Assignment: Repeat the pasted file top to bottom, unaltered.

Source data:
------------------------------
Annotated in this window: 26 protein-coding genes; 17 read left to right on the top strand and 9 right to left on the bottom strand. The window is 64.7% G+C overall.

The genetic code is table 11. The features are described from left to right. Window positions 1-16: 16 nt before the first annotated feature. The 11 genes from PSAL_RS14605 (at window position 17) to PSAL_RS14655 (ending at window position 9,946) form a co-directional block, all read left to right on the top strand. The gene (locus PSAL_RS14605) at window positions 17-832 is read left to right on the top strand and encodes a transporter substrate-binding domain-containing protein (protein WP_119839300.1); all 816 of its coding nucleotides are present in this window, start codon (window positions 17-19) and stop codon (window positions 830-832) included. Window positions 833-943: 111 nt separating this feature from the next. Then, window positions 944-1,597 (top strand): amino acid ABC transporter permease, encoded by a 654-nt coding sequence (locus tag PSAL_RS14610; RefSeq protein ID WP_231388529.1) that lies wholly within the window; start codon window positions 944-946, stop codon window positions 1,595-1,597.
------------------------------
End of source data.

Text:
Annotated in this window: 26 protein-coding genes; 17 read left to right on the top strand and 9 right to left on the bottom strand. The window is 64.7% G+C overall.

The genetic code is table 11. The features are described from left to right. Window positions 1-16: 16 nt before the first annotated feature. The 11 genes from PSAL_RS14605 (at window position 17) to PSAL_RS14655 (ending at window position 9,946) form a co-directional block, all read left to right on the top strand. The gene (locus PSAL_RS14605) at window positions 17-832 is read left to right on the top strand and encodes a transporter substrate-binding domain-containing protein (protein WP_119839300.1); all 816 of its coding nucleotides are present in this window, start codon (window positions 17-19) and stop codon (window positions 830-832) included. Window positions 833-943: 111 nt separating this feature from the next. Then, window positions 944-1,597 (top strand): amino acid ABC transporter permease, encoded by a 654-nt coding sequence (locus tag PSAL_RS14610; RefSeq protein ID WP_231388529.1) that lies wholly within the window; start codon window positions 944-946, stop codon window positions 1,595-1,597.